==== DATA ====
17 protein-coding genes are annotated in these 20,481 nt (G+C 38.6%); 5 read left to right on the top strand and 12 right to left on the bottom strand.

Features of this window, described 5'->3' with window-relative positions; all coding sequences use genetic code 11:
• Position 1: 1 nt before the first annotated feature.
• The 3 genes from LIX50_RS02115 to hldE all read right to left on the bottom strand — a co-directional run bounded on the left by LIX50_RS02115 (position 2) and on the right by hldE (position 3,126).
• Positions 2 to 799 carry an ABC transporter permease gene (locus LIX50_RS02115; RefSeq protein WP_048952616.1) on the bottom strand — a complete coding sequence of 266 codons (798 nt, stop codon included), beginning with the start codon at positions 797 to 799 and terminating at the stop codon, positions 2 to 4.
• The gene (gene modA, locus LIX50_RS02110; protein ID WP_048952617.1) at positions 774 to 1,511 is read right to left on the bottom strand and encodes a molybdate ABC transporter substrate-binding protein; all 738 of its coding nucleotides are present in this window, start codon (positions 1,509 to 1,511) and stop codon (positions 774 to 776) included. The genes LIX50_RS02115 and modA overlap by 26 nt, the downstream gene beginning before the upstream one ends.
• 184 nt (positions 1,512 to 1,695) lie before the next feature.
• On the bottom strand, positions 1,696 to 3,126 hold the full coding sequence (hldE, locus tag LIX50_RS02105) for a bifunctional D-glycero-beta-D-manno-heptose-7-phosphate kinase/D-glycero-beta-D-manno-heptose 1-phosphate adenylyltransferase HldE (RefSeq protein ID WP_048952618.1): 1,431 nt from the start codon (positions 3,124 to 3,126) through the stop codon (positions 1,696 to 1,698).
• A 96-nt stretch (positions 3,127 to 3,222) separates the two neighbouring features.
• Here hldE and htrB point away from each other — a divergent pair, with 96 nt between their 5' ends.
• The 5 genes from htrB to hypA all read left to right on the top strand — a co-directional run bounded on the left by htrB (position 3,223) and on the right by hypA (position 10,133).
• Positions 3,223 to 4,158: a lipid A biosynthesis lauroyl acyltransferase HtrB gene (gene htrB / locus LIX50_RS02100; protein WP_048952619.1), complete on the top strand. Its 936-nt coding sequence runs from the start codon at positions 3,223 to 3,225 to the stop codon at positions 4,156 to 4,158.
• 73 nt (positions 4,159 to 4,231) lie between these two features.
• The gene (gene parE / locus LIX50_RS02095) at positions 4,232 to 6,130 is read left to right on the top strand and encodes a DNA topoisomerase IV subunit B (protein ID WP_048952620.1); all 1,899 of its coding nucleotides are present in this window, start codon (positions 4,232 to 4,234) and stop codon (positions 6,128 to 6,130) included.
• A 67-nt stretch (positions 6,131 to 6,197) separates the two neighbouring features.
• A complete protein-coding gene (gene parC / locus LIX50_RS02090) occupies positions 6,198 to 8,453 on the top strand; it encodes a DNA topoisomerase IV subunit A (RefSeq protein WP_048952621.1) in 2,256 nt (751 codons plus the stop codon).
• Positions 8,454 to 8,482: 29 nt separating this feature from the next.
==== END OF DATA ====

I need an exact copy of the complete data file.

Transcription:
17 protein-coding genes are annotated in these 20,481 nt (G+C 38.6%); 5 read left to right on the top strand and 12 right to left on the bottom strand.

Features of this window, described 5'->3' with window-relative positions; all coding sequences use genetic code 11:
• Position 1: 1 nt before the first annotated feature.
• The 3 genes from LIX50_RS02115 to hldE all read right to left on the bottom strand — a co-directional run bounded on the left by LIX50_RS02115 (position 2) and on the right by hldE (position 3,126).
• Positions 2 to 799 carry an ABC transporter permease gene (locus LIX50_RS02115; RefSeq protein WP_048952616.1) on the bottom strand — a complete coding sequence of 266 codons (798 nt, stop codon included), beginning with the start codon at positions 797 to 799 and terminating at the stop codon, positions 2 to 4.
• The gene (gene modA, locus LIX50_RS02110; protein ID WP_048952617.1) at positions 774 to 1,511 is read right to left on the bottom strand and encodes a molybdate ABC transporter substrate-binding protein; all 738 of its coding nucleotides are present in this window, start codon (positions 1,509 to 1,511) and stop codon (positions 774 to 776) included. The genes LIX50_RS02115 and modA overlap by 26 nt, the downstream gene beginning before the upstream one ends.
• 184 nt (positions 1,512 to 1,695) lie before the next feature.
• On the bottom strand, positions 1,696 to 3,126 hold the full coding sequence (hldE, locus tag LIX50_RS02105) for a bifunctional D-glycero-beta-D-manno-heptose-7-phosphate kinase/D-glycero-beta-D-manno-heptose 1-phosphate adenylyltransferase HldE (RefSeq protein ID WP_048952618.1): 1,431 nt from the start codon (positions 3,124 to 3,126) through the stop codon (positions 1,696 to 1,698).
• A 96-nt stretch (positions 3,127 to 3,222) separates the two neighbouring features.
• Here hldE and htrB point away from each other — a divergent pair, with 96 nt between their 5' ends.
• The 5 genes from htrB to hypA all read left to right on the top strand — a co-directional run bounded on the left by htrB (position 3,223) and on the right by hypA (position 10,133).
• Positions 3,223 to 4,158: a lipid A biosynthesis lauroyl acyltransferase HtrB gene (gene htrB / locus LIX50_RS02100; protein WP_048952619.1), complete on the top strand. Its 936-nt coding sequence runs from the start codon at positions 3,223 to 3,225 to the stop codon at positions 4,156 to 4,158.
• 73 nt (positions 4,159 to 4,231) lie between these two features.
• The gene (gene parE / locus LIX50_RS02095) at positions 4,232 to 6,130 is read left to right on the top strand and encodes a DNA topoisomerase IV subunit B (protein ID WP_048952620.1); all 1,899 of its coding nucleotides are present in this window, start codon (positions 4,232 to 4,234) and stop codon (positions 6,128 to 6,130) included.
• A 67-nt stretch (positions 6,131 to 6,197) separates the two neighbouring features.
• A complete protein-coding gene (gene parC / locus LIX50_RS02090) occupies positions 6,198 to 8,453 on the top strand; it encodes a DNA topoisomerase IV subunit A (RefSeq protein WP_048952621.1) in 2,256 nt (751 codons plus the stop codon).
• Positions 8,454 to 8,482: 29 nt separating this feature from the next.